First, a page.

Overuse Injuries to the Lower Body

by Joseph Printer
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Most people have been there: The workout is going well, or the process of carrying everything out to the moving van is progressing smoothly, until five minutes of strain go by, and suddenly a part of the body hurts for weeks, months, or even years. Young athletes often suffer from chronic injuries like shin splints, runner’s knee, jumper’s knee, and Achilles tendonitis, but overuse injuries can occur at any age, in a variety of situations. Keep reading for advice on preventing overuse injuries, and various ways in which it is incredibly important to listen to the body.


Don’t overdo it– try not to engage in vigorous exercise more than sixteen hours per week and spread those hours out. Exercising eight hours in one day is exponentially more harmful than exercising for two hours on four days. Also remember to have rest days at least once or twice per week; these are days where you do not exercise at all whatsoever, and their importance in ensuring your continued physical health cannot be overstated.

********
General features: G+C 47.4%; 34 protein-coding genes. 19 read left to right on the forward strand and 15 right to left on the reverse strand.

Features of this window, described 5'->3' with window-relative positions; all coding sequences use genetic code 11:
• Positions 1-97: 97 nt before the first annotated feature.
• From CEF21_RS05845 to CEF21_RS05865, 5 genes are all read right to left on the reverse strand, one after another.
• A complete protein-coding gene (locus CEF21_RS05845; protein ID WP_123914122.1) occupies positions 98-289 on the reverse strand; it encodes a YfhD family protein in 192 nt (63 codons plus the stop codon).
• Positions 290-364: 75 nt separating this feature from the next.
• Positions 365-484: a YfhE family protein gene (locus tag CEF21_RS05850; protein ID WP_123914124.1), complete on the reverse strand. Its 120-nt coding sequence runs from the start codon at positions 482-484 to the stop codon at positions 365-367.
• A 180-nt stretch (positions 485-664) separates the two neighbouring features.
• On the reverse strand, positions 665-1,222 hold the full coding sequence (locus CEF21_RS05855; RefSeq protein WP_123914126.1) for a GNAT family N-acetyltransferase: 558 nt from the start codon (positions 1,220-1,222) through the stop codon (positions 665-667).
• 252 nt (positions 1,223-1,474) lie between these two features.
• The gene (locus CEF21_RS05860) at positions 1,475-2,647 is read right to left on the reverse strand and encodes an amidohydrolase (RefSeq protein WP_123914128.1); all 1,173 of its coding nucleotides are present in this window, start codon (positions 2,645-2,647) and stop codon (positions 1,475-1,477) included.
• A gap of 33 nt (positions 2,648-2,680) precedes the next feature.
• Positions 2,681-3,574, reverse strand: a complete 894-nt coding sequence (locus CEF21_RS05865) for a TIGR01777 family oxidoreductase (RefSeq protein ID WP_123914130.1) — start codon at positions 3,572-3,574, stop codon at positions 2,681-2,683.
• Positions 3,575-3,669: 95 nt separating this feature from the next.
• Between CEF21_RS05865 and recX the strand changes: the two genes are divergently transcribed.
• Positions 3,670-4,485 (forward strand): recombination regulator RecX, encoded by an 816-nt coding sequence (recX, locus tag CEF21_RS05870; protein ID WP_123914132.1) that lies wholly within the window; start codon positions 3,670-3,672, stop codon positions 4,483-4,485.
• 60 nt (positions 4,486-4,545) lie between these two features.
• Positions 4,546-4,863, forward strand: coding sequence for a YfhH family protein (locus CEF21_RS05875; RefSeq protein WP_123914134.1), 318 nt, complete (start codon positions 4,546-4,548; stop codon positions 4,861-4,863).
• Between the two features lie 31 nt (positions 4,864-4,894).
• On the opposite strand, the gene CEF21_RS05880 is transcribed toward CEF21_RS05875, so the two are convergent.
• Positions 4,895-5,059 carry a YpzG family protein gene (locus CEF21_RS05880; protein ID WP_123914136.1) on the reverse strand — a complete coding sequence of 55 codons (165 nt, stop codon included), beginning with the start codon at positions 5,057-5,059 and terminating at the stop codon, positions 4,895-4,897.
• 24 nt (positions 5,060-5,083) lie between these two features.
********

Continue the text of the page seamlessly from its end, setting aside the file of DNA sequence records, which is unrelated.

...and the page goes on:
If it hurts, stop

Those five extra minutes could keep you out of the game for far longer than they’re worth. If something feels funny, stop and let it heal. You might wish to try again in a few hours to see if the odd sensation is still there, and if that is the case, stop for the day. It’s always better to be out for the rest of the day than it is to be out for six weeks, with the added expense of physical therapy.

The Feet: Man’s Relationship to the Ground

Overuse Injuries to the Lower BodyWhen humans run, the force with which the feet hit the ground with every step makes it so that the leg must effectively support more than the normal weight of the body. This knowledge highlights the possible physical treachery of years of frequent jogs, runs, or even sprints, as well as the importance of proper footwear. A well-researched sneaker intended specifically for your favorite type of exercise is better than the generic sneaker, even if it is more expensive. Flat-footed individuals should also bear in mind that in addition to a general jolt to the leg, each step begins to torque the inside of the knee, so orthopedic arches are a worthwhile investment.